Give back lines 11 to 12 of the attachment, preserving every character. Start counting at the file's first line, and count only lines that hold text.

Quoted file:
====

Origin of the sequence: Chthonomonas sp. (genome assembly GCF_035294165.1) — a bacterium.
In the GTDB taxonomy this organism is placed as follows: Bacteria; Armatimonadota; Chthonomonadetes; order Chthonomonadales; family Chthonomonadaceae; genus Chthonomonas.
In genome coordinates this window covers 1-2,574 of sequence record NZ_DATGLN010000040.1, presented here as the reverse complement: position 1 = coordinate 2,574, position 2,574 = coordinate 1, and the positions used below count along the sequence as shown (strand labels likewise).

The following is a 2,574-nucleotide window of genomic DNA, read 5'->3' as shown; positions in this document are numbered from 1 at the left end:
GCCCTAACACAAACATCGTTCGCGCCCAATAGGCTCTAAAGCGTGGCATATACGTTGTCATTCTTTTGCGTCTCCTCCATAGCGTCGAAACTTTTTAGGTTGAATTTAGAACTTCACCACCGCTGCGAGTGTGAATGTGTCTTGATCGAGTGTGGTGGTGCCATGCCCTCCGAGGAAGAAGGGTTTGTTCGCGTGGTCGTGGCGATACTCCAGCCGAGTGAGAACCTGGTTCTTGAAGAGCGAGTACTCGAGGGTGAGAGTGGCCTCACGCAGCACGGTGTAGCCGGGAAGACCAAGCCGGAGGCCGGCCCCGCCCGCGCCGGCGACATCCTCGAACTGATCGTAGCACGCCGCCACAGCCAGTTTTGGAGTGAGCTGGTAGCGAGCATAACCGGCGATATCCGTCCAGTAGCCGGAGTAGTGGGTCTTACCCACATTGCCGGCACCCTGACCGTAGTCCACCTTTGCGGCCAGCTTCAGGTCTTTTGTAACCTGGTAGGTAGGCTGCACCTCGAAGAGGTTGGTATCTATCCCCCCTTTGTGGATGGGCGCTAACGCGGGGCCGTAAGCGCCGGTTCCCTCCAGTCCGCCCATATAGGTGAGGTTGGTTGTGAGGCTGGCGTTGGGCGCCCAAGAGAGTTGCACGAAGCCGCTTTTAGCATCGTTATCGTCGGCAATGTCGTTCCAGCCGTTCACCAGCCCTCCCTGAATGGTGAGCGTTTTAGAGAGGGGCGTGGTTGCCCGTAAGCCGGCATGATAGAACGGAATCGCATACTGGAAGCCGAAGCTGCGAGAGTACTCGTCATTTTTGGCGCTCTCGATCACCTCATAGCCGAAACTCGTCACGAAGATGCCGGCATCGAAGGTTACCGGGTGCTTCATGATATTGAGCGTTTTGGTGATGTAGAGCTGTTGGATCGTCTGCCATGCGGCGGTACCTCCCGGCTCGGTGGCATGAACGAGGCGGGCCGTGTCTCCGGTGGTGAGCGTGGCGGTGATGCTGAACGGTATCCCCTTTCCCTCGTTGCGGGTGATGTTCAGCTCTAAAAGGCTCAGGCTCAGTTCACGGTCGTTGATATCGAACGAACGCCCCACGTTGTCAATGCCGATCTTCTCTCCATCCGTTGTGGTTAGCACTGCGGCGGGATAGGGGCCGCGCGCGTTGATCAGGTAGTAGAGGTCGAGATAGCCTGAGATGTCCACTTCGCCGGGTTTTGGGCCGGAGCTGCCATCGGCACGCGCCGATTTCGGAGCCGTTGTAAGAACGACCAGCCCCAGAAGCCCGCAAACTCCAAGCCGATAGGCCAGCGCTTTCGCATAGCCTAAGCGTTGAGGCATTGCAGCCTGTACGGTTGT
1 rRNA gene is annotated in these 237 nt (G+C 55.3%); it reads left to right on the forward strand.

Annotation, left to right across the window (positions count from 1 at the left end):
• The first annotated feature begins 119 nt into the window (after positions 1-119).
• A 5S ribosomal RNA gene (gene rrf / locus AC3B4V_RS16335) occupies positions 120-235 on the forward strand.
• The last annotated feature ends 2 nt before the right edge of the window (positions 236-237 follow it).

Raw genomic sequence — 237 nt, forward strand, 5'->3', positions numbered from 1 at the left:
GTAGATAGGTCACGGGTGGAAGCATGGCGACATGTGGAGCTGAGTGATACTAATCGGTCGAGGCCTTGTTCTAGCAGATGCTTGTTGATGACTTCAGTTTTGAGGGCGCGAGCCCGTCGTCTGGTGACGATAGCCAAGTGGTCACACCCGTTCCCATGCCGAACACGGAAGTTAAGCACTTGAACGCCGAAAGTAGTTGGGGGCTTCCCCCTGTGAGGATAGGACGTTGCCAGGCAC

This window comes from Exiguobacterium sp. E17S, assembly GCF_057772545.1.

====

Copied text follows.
Raw genomic sequence — 237 nt, forward strand, 5'->3', positions numbered from 1 at the left:
GTAGATAGGTCACGGGTGGAAGCATGGCGACATGTGGAGCTGAGTGATACTAATCGGTCGAGGCCTTGTTCTAGCAGATGCTTGTTGATGACTTCAGTTTTGAGGGCGCGAGCCCGTCGTCTGGTGACGATAGCCAAGTGGTCACACCCGTTCCCATGCCGAACACGGAAGTTAAGCACTTGAACGCCGAAAGTAGTTGGGGGCTTCCCCCTGTGAGGATAGGACGTTGCCAGGCAC